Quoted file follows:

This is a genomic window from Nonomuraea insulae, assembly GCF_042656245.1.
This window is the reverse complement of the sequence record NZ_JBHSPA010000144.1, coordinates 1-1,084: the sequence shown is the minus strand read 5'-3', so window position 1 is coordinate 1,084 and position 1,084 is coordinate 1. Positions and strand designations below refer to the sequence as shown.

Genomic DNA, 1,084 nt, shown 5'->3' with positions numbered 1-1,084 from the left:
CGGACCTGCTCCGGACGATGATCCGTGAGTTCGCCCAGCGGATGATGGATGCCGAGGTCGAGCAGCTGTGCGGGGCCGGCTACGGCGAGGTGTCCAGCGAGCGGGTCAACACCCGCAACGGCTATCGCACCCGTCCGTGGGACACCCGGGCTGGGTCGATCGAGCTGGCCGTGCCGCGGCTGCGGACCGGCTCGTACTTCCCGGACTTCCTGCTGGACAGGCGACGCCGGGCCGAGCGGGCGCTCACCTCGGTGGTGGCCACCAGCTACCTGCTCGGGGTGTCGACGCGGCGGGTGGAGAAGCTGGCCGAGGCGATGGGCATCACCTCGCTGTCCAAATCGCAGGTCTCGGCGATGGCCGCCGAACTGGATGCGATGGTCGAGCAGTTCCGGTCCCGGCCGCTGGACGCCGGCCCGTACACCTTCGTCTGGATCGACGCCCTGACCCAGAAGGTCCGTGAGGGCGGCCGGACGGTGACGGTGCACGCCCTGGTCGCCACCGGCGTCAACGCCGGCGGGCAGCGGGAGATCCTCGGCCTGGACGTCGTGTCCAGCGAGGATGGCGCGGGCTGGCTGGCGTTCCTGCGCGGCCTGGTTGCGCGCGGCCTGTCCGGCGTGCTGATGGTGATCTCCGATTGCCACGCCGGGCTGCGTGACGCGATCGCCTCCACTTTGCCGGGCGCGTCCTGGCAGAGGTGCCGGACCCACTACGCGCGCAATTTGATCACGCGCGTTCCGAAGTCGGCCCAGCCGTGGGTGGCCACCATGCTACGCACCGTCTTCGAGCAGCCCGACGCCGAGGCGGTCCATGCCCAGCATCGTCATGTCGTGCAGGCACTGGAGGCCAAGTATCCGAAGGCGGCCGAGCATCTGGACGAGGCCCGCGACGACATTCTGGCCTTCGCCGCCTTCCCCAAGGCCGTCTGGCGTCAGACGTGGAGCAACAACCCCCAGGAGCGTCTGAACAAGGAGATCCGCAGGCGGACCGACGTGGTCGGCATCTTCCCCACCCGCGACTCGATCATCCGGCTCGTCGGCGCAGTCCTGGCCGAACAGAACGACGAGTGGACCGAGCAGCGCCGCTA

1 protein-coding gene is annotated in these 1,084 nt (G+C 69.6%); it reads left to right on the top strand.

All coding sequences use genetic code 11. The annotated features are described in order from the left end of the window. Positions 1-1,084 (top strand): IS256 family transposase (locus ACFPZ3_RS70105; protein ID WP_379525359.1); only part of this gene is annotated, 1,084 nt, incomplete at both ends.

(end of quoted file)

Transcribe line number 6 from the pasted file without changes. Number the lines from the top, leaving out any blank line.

All coding sequences use genetic code 11. The annotated features are described in order from the left end of the window. Positions 1-1,084 (top strand): IS256 family transposase (locus ACFPZ3_RS70105; protein ID WP_379525359.1); only part of this gene is annotated, 1,084 nt, incomplete at both ends.